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Thread: Americans Disability Act - Supreme Court to hear a key disability case, Tennessee vs. Lane & Jones

  1. #11
    Banned Faye's Avatar
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    A second disabled person in the case, Beverly Jones, a court reporter who uses a wheelchair, alleges that the lack of handicapped access in a Wilson County, Tenn., courthouse meant that a local judge had to carry her to and from the women's bathroom.


    Tennessee acknowledges that some of its courthouses lack access for the disabled. But the state denies that is a violation of constitutional rights. And it takes such a constitutional violation, Moore argued, to overcome a state's immunity from such lawsuits.

    http://story.news.yahoo.com/news?tmp...abledsuestates



    O.K., so now I guess, we'll have to wait to accumulate enough Workers Comp. cases involving people getting hurt on the job while carrying a disabled person up the stairs, before this is found to be a ridiculous/unacceptable practice.

  2. #12
    Perhaps we can look at the situation this way. What if the Tennessee Courthouse had restricted access to another group of people, i.e. black people, and that every black person had to be carried up the stairs of certain courthouses. Would federal laws supercede local ones? I think that it would. What is the difference between skin color and disability? After all, it is just another physical characteristic.

    Wise.

  3. #13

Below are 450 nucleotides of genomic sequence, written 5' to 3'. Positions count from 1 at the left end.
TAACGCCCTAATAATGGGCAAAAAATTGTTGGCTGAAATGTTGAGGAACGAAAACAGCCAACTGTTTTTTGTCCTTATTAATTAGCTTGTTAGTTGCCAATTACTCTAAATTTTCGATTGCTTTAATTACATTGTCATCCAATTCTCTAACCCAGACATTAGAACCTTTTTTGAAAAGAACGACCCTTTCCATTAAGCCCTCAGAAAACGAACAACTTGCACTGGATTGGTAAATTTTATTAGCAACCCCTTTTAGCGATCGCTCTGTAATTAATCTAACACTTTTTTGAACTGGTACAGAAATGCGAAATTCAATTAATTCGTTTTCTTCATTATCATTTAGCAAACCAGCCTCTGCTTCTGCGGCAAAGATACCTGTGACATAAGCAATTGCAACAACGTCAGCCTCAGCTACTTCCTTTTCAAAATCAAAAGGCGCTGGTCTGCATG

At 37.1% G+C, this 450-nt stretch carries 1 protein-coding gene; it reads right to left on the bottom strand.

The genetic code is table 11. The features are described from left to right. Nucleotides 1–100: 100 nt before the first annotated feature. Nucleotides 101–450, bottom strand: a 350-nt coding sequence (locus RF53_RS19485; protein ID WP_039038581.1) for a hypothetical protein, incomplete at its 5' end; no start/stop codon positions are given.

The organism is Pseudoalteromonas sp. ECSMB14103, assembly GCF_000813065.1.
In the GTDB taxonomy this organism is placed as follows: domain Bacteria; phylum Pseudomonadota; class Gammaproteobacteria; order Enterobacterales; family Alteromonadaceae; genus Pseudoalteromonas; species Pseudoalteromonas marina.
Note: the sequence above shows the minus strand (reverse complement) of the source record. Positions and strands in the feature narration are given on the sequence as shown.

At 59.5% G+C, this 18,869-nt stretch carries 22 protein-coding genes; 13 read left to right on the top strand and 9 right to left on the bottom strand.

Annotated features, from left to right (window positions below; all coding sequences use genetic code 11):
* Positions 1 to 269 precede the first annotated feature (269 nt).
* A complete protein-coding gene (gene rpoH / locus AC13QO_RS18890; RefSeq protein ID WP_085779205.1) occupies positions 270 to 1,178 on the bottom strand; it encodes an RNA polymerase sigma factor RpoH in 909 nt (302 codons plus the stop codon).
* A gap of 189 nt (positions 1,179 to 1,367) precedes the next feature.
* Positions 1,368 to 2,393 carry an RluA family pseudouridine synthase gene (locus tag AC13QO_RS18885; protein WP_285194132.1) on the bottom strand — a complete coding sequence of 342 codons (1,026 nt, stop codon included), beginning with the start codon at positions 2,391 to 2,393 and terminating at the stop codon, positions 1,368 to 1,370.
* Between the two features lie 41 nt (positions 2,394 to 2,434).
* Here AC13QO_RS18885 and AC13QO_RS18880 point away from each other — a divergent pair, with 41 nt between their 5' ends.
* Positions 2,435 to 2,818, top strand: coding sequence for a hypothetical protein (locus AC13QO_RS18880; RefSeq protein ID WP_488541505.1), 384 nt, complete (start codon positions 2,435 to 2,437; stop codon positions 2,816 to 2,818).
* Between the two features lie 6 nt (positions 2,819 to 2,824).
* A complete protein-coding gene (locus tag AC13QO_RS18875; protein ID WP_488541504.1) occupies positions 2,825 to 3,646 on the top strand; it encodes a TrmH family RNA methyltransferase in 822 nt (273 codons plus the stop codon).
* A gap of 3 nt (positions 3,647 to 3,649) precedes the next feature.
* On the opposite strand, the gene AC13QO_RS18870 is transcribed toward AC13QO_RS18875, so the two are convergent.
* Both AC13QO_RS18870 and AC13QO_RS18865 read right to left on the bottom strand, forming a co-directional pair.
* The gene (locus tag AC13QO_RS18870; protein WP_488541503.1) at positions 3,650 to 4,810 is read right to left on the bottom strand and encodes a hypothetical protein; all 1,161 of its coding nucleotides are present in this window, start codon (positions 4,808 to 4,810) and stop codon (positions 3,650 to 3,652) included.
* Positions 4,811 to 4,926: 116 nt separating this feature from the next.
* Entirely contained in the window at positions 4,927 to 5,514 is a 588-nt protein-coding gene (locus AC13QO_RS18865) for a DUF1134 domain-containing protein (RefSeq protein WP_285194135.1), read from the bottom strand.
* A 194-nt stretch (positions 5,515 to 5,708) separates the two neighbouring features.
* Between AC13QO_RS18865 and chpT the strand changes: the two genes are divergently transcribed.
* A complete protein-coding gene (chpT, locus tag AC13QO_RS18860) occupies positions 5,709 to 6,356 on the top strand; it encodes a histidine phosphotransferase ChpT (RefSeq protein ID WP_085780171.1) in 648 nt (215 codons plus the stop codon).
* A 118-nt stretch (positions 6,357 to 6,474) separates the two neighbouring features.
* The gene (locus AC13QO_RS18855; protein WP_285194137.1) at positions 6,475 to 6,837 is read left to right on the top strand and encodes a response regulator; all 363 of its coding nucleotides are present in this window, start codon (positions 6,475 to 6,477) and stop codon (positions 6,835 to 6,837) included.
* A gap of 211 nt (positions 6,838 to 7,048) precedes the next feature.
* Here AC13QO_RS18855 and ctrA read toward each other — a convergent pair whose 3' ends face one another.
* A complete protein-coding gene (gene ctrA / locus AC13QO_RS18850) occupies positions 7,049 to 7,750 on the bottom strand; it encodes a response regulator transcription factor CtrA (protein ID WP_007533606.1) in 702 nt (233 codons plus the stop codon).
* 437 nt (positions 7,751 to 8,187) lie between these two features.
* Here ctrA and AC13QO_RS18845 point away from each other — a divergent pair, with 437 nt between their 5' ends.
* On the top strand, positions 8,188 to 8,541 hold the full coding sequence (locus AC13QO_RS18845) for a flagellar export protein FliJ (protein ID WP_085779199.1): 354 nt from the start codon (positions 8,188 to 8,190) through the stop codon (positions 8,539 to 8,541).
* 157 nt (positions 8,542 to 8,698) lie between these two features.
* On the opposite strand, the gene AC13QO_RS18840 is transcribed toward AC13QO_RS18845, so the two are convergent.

Banned Faye's Avatar
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    I've been arguing the exact same to the Office of Civil Rights, when the school claimed that there was no need to make the 1600 trailers wheelchair accessible in this one affluent county in Georgia, even though Florida has each and every trailer accessible.
    The GA school district claimed that since programs were (sometimes made) available in the main building, there would be no need for disabled people to attend class in a trailer. They would just be required to attend class in the main building.

    First, all buildings constructed after Jan. 23, 1991 are required by ADA to be accessible, so the trailers being inaccessible is still against ADA.
    But besides that, it would also be discriminatory to say for example that all hispanics have to attend class in the main building. So why does it continue to be "O.K. to discriminate" against the disabled, segregating them, by limiting them to class rooms in the main building?

    P.S. It had already taken three months in school followed by a two-month long media campaign for the school to make a 6th grade class room available in the main building. Before that the school had just placed Jason in a 7th grade class room as no 6th grade classes had been scheduled in the main building at all.

  4. #14
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    From The Christian Science Monitor
    Commentary > The Monitor's View
    January 23, 2004 edition

    States and Disabilities

    The reach of the Americans with Disabilities Act (ADA) is again up for grabs in a case before the Supreme Court. As it has in recent cases, the court may decide that states' rights outweigh a federal interest in helping persons with disabilities.